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New Linux Petabyte-Scale Distributed File System 132

Posted by samzenpus
from the check-it-out dept.
An anonymous reader writes "A recent addition to Linux's impressive selection of file systems is Ceph, a distributed file system that incorporates replication and fault tolerance while maintaining POSIX compatibility. Explore the architecture of Ceph and learn how it provides fault tolerance and simplifies the management of massive amounts of data."
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New Linux Petabyte-Scale Distributed File System

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  • Look at Google and Facebook, arguably among the top users of massive databases. They have petabytes upon petabytes of data stored and are constantly growing. But what happens if they lose some data?

    Nothing. They can always go back and regenerate that data. It's just a matter of time.

    So at this large scale, it doesn't make any sense at all to focus on data integrity beyond making sure that fopen() and fread() don't return garbage. It's the smaller databases that contain critical information that need data integrity. These are typically sub-terabyte, though some may creep over that limit in a few uncommon instances.

    And realistically, if you don't want your data to be hacked up, lost, then thrown out with a bad drive, ReiserFS or any other modern journaling filesystem is the right choice.

    I wouldn't bet money on distributed filesystems just yet.

  • by Hurricane78 (562437) <deleted AT slashdot DOT org> on Wednesday May 05, 2010 @09:42PM (#32107018)

    I see a lot too many layers over layers there. Which always smells like the inner-platform anti-pattern [wikipedia.org] that a “enterprise consultant” would to, to me.
    But maybe I’m just misunderstanding things and that amount of layers is needed for large installations. Anyone here, who actually administers such large storage systems and read the article? Would be interesting to hear from someone with daily experience in this.

    Also, I could not find any mentioning of any ZFS-like scrubbing going on. Which in my experience equals zero reliability at all with today’s unreliable drives. How would that system detect a controller creating corruption? Or data degradation? I had those problems. And they killed half my data. Despite having a RAID, doing automatic backups with verification and having a git-like history of changes (to protect from accidental overwriting). Nothing of that helped me at all.
    Only constantly checking all data, and fixing them, before the errors become big enough for ECC to stop working, can prevent this.

    Did I miss it, or did they really forget that crucial part?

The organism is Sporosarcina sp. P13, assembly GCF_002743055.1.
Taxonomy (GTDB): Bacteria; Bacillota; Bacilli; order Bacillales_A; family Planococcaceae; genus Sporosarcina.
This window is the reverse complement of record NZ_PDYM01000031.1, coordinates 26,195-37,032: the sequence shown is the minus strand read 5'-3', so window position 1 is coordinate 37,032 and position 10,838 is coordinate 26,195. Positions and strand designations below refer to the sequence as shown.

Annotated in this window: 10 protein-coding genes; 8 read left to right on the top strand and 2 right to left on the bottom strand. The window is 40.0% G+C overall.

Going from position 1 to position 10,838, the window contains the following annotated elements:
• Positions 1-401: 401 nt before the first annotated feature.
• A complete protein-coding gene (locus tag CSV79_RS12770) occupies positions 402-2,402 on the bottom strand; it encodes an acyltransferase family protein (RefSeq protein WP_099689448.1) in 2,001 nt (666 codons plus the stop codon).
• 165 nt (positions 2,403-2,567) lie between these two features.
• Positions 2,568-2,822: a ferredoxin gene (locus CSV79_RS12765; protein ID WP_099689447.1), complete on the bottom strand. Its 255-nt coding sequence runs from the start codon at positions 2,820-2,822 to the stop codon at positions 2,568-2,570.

• by SanityInAnarchy (655584) <ninja@slaphack.com> on Wednesday May 05, 2010 @10:29PM (#32107318) Journal

    Pick one.

    What you call a "rat's nest", we call "compatibility", and it works surprisingly well. Writing a game? Use OpenAL -- the distro will configure it to work. Need realtime audio for a DAW? Use JACK. Anything else? Use ALSA.

    What if you picked the "wrong one"? Doesn't really matter. If you managed to build a decent DAW on top of ALSA, it'll continue to work on top of ALSA. If you used OSS, that still works today.

    Video APIs? Flash has its own codecs, so all you need to know is xvideo.

    Seriously, you have even less of an excuse than people who bitch about how Linux has both GNOME and KDE, and oh, the horrors of actually having a choice.

  • by caffeinejolt (584827) on Wednesday May 05, 2010 @11:28PM (#32107664)
    I am not real familiar with ceph and after going through the pain to learn more about glusterfs (http://www.gluster.org/) only to learn that gluster was not quite ready for primetime (this was about 6 month ago - may have changed), I am a bit skeptical. Anyone know the main differences between ceph and glusterfs (besides that glusterfs can run in userspace)?
  • by iknowcss (937215) on Wednesday May 05, 2010 @11:40PM (#32107750) Homepage
    Actually, I'm glad that he didn't link to it. I swear, every other story on Slashdot has some comment with a link to XKCD. Hey, we get the jokes. All of us read XKCD. You don't link to a video of Yakov Smirnoff every time you make a Soviet Russia joke, do you?
  • by Anonymous Coward on Wednesday May 05, 2010 @11:48PM (#32107812)

    Yes, but Google's file system makes no attempt to implement either the POSIX standard or the Linux VFS. It's highly specialized to only deal with the types of loads that Google sees. As a general solution, it's worth is debatable.

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